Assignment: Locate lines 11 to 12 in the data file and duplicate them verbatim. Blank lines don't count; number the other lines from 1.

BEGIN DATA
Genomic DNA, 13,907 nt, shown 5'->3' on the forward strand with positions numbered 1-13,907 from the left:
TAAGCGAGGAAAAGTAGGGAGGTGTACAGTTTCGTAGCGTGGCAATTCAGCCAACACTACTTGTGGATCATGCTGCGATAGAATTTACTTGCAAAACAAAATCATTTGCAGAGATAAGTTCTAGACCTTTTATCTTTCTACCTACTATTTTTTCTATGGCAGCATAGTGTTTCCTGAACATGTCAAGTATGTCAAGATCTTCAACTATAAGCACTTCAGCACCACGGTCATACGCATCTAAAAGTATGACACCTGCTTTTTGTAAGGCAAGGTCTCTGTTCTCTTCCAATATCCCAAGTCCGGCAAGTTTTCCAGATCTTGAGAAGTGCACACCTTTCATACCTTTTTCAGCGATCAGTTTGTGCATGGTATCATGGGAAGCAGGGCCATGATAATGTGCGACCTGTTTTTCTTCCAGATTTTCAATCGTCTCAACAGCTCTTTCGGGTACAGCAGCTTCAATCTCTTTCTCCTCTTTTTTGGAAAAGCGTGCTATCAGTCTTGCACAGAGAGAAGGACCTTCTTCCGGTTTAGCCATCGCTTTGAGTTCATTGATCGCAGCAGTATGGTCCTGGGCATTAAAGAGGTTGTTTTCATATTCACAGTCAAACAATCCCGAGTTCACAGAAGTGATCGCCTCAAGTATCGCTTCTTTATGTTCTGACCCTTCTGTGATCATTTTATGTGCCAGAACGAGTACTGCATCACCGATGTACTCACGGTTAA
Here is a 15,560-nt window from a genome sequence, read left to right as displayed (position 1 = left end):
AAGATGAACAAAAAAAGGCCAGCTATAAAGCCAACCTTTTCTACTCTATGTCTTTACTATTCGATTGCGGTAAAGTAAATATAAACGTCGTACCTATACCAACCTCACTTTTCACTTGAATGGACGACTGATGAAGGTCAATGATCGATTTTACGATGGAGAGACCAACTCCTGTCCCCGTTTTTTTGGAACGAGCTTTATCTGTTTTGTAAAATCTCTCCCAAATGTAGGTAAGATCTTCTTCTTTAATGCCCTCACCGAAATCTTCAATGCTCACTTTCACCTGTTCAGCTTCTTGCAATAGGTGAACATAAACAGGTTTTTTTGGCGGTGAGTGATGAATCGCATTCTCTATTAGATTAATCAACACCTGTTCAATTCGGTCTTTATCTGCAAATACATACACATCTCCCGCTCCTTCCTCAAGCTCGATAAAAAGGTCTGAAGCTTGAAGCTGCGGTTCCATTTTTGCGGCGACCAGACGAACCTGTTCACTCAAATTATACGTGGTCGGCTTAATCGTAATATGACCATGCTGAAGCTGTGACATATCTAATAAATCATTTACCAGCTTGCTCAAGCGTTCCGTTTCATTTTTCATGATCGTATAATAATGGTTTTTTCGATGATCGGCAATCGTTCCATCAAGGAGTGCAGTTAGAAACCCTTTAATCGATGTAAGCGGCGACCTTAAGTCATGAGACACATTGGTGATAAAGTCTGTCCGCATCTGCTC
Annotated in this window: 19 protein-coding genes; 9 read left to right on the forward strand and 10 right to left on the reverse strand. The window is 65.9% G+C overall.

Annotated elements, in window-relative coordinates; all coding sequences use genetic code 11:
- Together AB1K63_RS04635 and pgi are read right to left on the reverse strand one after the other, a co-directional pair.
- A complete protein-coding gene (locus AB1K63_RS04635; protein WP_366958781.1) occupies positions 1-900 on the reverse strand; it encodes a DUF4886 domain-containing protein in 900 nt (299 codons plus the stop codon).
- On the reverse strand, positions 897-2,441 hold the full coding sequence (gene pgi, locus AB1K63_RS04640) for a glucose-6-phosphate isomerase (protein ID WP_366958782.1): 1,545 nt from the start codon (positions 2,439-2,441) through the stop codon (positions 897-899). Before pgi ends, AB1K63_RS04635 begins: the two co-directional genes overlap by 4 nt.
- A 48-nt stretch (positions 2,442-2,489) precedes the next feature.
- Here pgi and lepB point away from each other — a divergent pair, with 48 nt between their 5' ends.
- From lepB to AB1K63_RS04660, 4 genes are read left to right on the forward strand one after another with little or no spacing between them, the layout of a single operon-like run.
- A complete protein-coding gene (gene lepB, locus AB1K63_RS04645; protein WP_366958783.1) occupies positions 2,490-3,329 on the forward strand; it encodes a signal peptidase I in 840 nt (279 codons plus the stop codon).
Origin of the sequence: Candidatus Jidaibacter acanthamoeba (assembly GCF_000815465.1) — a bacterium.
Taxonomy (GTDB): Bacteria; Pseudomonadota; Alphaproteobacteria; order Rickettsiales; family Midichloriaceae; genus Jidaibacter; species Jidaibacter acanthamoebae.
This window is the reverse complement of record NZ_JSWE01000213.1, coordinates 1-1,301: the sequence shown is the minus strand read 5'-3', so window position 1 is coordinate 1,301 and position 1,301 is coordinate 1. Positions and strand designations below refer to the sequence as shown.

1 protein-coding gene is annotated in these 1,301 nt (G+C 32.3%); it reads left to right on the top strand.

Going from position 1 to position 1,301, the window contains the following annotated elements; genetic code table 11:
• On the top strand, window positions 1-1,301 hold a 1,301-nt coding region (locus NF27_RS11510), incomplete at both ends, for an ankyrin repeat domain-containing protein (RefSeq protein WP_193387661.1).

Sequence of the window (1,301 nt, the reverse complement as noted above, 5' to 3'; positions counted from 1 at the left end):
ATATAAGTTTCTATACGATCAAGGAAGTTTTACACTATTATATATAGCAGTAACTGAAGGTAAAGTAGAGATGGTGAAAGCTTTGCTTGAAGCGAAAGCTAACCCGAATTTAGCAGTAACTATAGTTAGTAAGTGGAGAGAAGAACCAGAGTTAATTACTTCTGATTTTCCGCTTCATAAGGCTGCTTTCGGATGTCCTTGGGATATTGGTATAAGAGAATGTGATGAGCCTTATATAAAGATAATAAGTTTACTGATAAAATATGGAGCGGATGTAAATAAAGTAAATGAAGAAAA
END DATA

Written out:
- Here pgi and lepB point away from each other — a divergent pair, with 48 nt between their 5' ends.
- From lepB to AB1K63_RS04660, 4 genes are read left to right on the forward strand one after another with little or no spacing between them, the layout of a single operon-like run.